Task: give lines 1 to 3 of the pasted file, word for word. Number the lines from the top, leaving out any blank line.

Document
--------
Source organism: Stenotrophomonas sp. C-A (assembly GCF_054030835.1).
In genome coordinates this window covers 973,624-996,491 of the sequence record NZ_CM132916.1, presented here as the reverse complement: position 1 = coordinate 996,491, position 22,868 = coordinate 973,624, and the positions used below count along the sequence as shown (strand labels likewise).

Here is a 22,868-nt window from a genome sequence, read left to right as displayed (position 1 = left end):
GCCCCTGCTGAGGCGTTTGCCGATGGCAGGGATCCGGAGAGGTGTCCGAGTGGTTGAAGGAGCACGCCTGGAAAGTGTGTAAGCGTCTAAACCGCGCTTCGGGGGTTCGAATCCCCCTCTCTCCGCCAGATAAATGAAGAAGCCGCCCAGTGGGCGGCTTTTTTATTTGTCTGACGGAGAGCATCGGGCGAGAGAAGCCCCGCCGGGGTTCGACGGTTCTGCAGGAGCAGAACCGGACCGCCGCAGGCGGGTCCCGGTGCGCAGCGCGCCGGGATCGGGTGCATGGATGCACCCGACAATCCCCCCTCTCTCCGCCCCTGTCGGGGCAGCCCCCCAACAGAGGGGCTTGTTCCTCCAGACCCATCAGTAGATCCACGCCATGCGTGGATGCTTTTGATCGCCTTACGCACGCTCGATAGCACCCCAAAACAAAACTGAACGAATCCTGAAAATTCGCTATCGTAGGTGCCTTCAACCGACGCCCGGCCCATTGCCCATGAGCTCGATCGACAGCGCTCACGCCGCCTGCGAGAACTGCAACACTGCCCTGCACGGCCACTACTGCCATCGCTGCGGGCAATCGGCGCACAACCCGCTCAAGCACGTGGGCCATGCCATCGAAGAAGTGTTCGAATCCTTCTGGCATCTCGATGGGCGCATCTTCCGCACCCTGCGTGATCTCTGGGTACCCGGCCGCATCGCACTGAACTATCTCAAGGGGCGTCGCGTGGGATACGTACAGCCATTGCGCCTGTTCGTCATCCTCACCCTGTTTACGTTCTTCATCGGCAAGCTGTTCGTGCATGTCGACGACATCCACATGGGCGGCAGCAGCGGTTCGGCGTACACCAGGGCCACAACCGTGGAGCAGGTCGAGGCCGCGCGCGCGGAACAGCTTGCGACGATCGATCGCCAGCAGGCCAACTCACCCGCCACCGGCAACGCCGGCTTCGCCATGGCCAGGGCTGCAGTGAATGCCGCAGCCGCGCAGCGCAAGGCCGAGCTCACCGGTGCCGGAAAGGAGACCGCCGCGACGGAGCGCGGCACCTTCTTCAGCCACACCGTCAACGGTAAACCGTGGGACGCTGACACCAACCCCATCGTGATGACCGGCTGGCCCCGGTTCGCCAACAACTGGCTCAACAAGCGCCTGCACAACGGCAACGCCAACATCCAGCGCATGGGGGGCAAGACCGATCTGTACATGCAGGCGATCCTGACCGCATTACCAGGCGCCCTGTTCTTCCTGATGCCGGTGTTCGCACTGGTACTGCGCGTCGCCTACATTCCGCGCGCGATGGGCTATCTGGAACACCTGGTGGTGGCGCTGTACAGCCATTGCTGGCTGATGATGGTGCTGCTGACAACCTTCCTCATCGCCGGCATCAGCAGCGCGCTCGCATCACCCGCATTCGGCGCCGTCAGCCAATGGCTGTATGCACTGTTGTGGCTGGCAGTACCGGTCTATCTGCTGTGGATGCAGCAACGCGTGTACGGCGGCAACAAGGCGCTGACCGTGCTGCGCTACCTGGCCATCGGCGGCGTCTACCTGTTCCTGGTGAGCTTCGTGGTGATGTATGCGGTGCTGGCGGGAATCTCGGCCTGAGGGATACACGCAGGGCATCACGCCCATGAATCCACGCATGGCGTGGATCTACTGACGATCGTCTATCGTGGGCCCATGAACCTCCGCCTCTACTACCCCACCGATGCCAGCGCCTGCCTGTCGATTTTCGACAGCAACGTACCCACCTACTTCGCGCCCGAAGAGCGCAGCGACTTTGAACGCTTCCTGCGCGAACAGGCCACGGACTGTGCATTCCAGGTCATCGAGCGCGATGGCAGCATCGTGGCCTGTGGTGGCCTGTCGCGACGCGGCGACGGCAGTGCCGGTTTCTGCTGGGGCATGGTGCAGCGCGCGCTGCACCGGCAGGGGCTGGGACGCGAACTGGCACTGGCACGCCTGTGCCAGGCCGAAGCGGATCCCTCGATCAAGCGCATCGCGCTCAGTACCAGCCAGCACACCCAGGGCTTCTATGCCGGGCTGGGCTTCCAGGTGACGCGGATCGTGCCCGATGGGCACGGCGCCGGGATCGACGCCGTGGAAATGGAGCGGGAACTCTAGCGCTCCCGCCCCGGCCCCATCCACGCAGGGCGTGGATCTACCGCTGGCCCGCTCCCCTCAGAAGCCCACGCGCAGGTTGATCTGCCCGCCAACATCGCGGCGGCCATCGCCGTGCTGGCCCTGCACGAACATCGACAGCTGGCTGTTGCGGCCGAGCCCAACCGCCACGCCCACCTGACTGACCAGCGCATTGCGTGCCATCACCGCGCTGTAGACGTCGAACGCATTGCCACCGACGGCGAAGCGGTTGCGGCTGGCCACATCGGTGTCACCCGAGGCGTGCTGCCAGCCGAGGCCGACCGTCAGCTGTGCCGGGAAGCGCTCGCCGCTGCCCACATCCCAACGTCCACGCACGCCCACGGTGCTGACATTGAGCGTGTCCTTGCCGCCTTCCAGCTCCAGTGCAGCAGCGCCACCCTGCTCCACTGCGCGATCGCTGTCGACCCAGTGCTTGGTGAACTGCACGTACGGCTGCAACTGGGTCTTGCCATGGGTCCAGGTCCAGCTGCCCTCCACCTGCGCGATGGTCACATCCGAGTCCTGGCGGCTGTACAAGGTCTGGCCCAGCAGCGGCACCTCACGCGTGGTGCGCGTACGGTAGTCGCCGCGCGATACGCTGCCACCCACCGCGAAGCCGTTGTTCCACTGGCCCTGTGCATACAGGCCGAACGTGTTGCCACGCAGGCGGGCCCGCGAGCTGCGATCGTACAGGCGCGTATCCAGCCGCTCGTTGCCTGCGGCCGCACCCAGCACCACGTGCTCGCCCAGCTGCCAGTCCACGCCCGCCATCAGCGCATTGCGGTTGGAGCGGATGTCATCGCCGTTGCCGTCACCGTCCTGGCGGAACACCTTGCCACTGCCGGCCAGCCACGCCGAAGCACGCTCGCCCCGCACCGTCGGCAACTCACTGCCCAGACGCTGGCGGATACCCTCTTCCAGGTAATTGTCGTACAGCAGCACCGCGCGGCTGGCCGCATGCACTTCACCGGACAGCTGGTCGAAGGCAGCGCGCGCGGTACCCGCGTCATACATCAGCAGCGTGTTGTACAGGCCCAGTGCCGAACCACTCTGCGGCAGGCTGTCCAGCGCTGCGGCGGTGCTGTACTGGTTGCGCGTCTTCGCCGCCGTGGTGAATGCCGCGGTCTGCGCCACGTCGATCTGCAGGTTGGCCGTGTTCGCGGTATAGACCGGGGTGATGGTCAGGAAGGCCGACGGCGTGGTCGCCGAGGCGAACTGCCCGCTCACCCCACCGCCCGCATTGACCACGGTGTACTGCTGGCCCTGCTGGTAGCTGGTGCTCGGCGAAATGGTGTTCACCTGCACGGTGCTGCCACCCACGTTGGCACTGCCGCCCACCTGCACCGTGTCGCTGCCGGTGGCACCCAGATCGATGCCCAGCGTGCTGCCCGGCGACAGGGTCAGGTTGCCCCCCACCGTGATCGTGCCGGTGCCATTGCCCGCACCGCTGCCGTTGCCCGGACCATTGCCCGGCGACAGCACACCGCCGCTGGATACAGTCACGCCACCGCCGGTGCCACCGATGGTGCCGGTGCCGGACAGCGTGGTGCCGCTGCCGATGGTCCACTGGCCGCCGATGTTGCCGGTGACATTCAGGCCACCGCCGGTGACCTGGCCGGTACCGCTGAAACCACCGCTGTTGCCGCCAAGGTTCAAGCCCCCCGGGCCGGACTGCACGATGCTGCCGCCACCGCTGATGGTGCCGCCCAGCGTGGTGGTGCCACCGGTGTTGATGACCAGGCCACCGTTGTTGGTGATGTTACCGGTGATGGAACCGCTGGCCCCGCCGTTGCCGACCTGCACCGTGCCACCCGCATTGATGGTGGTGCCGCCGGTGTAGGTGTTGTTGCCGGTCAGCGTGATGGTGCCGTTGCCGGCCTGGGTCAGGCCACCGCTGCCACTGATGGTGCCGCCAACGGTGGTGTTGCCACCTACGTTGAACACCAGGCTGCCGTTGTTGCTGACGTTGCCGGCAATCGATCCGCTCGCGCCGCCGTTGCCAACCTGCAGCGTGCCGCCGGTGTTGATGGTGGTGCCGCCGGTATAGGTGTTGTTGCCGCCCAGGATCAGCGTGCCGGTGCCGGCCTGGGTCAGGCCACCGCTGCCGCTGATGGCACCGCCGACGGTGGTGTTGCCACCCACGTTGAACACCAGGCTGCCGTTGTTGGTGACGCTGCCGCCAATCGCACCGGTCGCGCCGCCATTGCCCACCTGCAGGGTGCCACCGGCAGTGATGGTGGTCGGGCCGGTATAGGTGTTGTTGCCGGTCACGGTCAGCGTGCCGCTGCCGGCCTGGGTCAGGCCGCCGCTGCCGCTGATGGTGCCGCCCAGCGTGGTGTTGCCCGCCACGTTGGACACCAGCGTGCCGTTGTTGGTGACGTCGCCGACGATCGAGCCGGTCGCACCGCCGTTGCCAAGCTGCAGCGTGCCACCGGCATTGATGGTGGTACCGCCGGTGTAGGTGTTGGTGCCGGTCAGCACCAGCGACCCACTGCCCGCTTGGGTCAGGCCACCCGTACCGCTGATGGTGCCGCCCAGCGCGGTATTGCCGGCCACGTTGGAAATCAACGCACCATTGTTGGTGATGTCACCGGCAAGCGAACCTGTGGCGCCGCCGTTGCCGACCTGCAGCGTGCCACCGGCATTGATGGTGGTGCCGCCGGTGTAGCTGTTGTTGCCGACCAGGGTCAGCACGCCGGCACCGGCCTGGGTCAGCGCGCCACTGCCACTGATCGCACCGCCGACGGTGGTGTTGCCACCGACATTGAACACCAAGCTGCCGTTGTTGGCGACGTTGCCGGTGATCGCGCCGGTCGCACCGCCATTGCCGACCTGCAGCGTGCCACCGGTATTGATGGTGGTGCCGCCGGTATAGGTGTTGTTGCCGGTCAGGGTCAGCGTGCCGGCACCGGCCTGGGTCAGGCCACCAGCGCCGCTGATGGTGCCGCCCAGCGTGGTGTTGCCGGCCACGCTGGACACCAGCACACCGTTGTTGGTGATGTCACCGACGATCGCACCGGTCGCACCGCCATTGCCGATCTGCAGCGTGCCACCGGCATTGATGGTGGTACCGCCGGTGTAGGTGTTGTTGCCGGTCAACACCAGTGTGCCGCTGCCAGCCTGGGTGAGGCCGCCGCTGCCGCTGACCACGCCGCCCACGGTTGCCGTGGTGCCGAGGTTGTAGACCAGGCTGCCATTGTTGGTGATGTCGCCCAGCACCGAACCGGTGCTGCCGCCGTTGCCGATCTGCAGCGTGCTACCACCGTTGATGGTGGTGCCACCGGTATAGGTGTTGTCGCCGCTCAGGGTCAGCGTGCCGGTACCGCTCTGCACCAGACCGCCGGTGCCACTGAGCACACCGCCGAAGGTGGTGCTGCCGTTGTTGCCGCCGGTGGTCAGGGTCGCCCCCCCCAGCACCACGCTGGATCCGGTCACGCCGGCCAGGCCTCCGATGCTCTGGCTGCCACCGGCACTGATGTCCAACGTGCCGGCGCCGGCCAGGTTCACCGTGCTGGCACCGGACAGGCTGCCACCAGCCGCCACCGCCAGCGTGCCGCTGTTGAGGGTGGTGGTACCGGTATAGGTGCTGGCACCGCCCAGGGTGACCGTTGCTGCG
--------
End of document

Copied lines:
Source organism: Stenotrophomonas sp. C-A (assembly GCF_054030835.1).
In genome coordinates this window covers 973,624-996,491 of the sequence record NZ_CM132916.1, presented here as the reverse complement: position 1 = coordinate 996,491, position 22,868 = coordinate 973,624, and the positions used below count along the sequence as shown (strand labels likewise).

Here is a 22,868-nt window from a genome sequence, read left to right as displayed (position 1 = left end):